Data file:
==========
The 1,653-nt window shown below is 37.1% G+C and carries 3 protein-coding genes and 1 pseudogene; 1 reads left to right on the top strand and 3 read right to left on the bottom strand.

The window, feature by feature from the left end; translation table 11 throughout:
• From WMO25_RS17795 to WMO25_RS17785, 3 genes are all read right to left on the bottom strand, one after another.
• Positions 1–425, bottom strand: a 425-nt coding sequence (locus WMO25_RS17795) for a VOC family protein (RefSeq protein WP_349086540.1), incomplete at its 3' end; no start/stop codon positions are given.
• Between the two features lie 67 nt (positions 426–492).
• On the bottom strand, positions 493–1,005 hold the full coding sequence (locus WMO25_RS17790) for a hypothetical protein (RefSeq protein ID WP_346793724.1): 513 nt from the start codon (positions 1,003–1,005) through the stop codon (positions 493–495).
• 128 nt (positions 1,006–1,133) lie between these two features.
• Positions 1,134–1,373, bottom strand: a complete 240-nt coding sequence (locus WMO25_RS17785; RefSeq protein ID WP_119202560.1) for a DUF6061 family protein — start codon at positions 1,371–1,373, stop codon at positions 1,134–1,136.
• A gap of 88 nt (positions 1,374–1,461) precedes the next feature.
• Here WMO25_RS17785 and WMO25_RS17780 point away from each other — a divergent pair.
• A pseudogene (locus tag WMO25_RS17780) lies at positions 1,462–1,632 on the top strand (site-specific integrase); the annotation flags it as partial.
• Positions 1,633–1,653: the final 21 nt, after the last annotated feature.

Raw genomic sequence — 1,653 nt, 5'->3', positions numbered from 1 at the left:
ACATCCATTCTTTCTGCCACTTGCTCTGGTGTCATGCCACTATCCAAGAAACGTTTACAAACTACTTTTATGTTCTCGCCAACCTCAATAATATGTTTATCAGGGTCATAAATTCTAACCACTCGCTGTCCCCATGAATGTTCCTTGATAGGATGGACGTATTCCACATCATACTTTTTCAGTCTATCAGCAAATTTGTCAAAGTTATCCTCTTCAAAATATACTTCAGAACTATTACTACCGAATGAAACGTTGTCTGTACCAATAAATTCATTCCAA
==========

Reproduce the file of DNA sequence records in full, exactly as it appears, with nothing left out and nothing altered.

The 1,653-nt window shown below is 37.1% G+C and carries 3 protein-coding genes and 1 pseudogene; 1 reads left to right on the top strand and 3 read right to left on the bottom strand.

The window, feature by feature from the left end; translation table 11 throughout:
• From WMO25_RS17795 to WMO25_RS17785, 3 genes are all read right to left on the bottom strand, one after another.
• Positions 1–425, bottom strand: a 425-nt coding sequence (locus WMO25_RS17795) for a VOC family protein (RefSeq protein WP_349086540.1), incomplete at its 3' end; no start/stop codon positions are given.
• Between the two features lie 67 nt (positions 426–492).
• On the bottom strand, positions 493–1,005 hold the full coding sequence (locus WMO25_RS17790) for a hypothetical protein (RefSeq protein ID WP_346793724.1): 513 nt from the start codon (positions 1,003–1,005) through the stop codon (positions 493–495).
• 128 nt (positions 1,006–1,133) lie between these two features.
• Positions 1,134–1,373, bottom strand: a complete 240-nt coding sequence (locus WMO25_RS17785; RefSeq protein ID WP_119202560.1) for a DUF6061 family protein — start codon at positions 1,371–1,373, stop codon at positions 1,134–1,136.
• A gap of 88 nt (positions 1,374–1,461) precedes the next feature.
• Here WMO25_RS17785 and WMO25_RS17780 point away from each other — a divergent pair.
• A pseudogene (locus tag WMO25_RS17780) lies at positions 1,462–1,632 on the top strand (site-specific integrase); the annotation flags it as partial.
• Positions 1,633–1,653: the final 21 nt, after the last annotated feature.

Raw genomic sequence — 1,653 nt, 5'->3', positions numbered from 1 at the left:
ACATCCATTCTTTCTGCCACTTGCTCTGGTGTCATGCCACTATCCAAGAAACGTTTACAAACTACTTTTATGTTCTCGCCAACCTCAATAATATGTTTATCAGGGTCATAAATTCTAACCACTCGCTGTCCCCATGAATGTTCCTTGATAGGATGGACGTATTCCACATCATACTTTTTCAGTCTATCAGCAAATTTGTCAAAGTTATCCTCTTCAAAATATACTTCAGAACTATTACTACCGAATGAAACGTTGTCTGTACCAATAAATTCATTCCAA